Assessment of maximal handgrip strength: how many attempts are needed?
Handgrip strength (HGS) is used to identify individuals with low muscle strength (dynapenia). The influence of the number of attempts on maximal HGS is not yet known and may differ depending on age and health status. This study aimed to assess how many attempts of HGS are required to obtain maximal HGS.Methods
Three cohorts (939 individuals) differing in age and health status were included. HGS was assessed three times and explored as continuous and dichotomous variable. Paired t-test, intraclass correlation coefficients (ICC) and Bland–Altman analysis were used to test reproducibility of HGS. The number of individuals with misclassified dynapenia at attempts 1 and 2 with respect to attempt 3 were assessed.Results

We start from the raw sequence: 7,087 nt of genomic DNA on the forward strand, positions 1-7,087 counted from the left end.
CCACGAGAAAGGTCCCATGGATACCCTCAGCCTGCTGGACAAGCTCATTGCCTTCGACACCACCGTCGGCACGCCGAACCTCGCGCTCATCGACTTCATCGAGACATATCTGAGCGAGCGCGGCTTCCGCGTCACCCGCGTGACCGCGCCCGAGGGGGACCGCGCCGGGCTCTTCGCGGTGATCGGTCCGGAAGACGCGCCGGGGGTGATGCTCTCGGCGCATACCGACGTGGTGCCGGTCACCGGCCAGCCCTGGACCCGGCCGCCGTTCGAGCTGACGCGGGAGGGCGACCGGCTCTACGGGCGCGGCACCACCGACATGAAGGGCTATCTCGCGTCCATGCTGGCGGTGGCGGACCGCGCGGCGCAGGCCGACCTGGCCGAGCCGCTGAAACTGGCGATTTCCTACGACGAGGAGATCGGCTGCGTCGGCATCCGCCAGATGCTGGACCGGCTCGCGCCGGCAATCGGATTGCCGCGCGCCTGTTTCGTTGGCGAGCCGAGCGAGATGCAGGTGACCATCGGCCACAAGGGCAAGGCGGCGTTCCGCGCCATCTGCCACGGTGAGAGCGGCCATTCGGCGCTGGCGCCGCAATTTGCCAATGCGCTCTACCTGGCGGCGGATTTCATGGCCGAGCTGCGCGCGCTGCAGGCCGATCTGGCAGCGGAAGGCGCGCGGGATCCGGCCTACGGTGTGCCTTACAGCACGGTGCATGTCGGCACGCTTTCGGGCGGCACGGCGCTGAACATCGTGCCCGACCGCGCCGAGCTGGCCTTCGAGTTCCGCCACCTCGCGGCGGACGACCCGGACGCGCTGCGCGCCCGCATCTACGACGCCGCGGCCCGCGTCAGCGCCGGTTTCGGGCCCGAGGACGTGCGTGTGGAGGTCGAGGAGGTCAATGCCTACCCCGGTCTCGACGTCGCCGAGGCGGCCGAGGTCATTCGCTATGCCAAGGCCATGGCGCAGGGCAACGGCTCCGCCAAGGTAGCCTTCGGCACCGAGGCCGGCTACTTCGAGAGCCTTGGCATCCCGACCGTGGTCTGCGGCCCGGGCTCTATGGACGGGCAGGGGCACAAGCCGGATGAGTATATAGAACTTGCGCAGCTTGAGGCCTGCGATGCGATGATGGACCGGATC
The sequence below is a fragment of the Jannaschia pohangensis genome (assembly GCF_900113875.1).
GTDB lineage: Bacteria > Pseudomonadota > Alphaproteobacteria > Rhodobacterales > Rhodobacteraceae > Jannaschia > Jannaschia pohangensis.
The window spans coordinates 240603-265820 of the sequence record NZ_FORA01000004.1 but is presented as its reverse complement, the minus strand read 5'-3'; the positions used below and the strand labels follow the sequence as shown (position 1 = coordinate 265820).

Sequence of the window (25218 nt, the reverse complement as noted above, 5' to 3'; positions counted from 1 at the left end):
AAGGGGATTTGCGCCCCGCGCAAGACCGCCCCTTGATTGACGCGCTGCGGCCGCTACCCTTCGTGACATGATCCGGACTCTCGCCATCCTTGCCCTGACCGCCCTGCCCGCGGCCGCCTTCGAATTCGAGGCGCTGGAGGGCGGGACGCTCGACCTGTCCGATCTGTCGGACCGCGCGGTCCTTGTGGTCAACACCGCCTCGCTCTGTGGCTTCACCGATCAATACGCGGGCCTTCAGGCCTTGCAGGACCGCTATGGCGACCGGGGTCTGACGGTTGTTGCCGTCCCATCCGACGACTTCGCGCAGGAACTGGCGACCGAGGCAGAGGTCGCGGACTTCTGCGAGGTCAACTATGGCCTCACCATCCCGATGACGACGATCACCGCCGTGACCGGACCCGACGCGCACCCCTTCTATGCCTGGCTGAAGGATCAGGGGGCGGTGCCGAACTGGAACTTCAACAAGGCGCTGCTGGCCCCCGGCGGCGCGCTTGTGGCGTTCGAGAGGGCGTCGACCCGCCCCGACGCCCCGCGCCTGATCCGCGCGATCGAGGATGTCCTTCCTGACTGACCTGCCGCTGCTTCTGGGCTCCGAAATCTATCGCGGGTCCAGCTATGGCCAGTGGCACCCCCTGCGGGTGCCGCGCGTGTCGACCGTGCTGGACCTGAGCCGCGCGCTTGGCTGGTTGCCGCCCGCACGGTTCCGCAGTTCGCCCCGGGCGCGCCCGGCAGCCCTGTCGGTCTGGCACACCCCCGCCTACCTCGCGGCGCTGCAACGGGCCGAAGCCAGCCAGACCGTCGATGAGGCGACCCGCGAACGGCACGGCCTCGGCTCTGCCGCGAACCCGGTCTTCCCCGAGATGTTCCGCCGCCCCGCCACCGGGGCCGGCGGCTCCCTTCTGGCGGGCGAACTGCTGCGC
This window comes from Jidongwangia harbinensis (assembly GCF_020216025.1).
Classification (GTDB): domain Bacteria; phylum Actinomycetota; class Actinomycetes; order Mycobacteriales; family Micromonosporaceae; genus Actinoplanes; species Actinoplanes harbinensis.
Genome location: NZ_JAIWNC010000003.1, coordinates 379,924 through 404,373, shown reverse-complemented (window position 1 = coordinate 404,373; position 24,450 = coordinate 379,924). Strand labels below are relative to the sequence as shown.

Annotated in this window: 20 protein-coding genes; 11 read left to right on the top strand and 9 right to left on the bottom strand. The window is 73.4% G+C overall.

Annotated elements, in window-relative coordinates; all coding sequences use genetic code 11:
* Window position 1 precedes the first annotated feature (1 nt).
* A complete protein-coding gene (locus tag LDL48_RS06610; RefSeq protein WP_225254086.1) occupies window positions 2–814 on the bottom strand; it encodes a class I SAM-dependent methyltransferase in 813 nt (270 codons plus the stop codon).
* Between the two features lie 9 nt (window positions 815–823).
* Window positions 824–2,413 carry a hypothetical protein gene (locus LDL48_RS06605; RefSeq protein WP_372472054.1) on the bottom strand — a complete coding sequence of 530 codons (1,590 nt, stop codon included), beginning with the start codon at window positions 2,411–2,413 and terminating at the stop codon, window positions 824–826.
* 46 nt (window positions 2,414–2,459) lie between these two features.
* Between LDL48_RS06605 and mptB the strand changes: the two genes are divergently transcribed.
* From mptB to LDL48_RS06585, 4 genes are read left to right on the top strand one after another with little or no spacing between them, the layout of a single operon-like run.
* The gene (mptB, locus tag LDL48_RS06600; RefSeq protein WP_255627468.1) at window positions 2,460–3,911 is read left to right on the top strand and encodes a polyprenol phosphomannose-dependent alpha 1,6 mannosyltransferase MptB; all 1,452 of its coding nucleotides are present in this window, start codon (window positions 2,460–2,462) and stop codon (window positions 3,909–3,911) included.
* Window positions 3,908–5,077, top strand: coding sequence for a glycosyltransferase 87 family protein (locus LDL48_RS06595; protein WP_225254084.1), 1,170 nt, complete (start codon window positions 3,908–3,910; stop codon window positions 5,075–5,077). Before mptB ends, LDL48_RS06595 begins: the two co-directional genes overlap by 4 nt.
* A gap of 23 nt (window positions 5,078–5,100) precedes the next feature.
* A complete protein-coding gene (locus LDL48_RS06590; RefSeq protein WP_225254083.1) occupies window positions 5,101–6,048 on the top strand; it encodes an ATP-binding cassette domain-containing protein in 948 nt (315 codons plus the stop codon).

Results showed the same pattern in all three cohorts. Maximal HGS at attempts 1 and 2 was higher than at attempt 3 on population level (P < 0.001 for all three cohorts). ICC values between all attempts were above 0.8, indicating moderate to high reproducibility. Bland–Altman analysis showed that 41.0 to 58.9% of individuals had the highest HGS at attempt 2 and 12.4 to 37.2% at attempt 3. The percentage of individuals with a maximal HGS above the gender-specific cut-off value at attempt 3 compared with attempts 1 and 2 ranged from 0 to 50.0%, with a higher percentage of misclassification in middle-aged and older populations.Conclusions
Maximal HGS is dependent on the number of attempts, independent of age and health status. To assess maximal HGS, at least three attempts are needed if HGS is considered to be a continuous variable. If HGS is considered as a discrete variable to assess dynapenia, two attempts are sufficient to assess dynapenia in younger populations. Misclassification should be taken into account in middle-aged and older populations.